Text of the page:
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Conversation Group Medical Visits

Conversation Group Medical Visits:
An Empowering Group For Older Patients

The majority of older adults seem to avoid discussion of their end-of-life wishes. But their feelings on the subject usually lurk just below the surface, without any thought or plan being made. In their minds, to discuss their thoughts would mean they are very ill or that talking about it makes it too real. They don’t think they are “old enough,” forgetting about all of the younger lives that have already ended.
There’s a valuable new program being run at University of Colorado Hospital Primary Care and Seniors Clinics which greatly benefits older patients. Dr. Hillary Lum, UCH Geriatrician, has received a grant from the Colorado Health Foundation and the University of Colorado Primary Care Strategic Initiative Fund to hold informative discussion groups that gently open this topic within a small group of patient peers. The group is facilitated by Dr. Lum and Pat Schulof, a Licensed Clinical Social Worker. It’s a program called “The Conversation Group Medical Visit,” held in two 2-hour sessions, about a month apart. Patients must be 65 or older. This group is currently being offered to patients of Seniors Clinic and University Internal Medicine - Anschutz.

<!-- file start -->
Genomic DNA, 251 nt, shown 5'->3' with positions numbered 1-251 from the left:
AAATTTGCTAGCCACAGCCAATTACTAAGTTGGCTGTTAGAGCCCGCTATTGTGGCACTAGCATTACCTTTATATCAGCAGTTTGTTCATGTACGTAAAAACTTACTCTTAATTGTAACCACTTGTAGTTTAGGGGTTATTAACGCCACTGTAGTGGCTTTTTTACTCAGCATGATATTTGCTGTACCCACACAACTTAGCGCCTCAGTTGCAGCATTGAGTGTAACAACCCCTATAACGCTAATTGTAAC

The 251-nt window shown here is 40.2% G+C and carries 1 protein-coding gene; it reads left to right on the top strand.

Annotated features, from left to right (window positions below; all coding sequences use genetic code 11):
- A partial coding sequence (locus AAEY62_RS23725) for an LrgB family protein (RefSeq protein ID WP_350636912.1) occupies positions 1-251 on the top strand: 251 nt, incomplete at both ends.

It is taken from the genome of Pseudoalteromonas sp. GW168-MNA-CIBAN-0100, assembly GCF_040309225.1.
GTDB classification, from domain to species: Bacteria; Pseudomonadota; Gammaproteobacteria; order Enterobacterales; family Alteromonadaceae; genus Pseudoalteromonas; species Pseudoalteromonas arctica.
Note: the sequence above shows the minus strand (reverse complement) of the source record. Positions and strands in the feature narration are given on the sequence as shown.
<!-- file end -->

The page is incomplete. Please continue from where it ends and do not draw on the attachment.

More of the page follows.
Within the privacy of the group, participants receive information about designating a family member or loved one to carry out their end-of-life wishes. They discuss what medical measures they are willing to accept at that time. Do they want to die at home or in a care facility? If their physician says they can implement breathing machines, resuscitation, feeding tubes…what would that patient decide if he/she were able? As one patient remarked, “Making these choices now, while I am well, is like giving a gift to my son, so he will know what I want and only fill my expressed directions. It’s a load off my mind and probably his as well.”
By the second Conversation Group Medical Visit, participants have had a chance to think about what they learned and ask specific questions. They are made aware of legal documents they may execute if they wish. They are encouraged to have a personal discussion with their doctor on this topic to further explore their options and make it part of their medical records. In previous Conversation Group Medical Visits at UCH, participants expressed gratitude and relief about knowing their options and planning ahead.
If you would like further information about this quality improvement program, please contact Sue Felton, Program Coordinator, at 303-724-2253.
This article was initiated and written by a patient who participated in the Conversation Group Medical Visits in Jan-Feb 2014 and is now a patient research partner.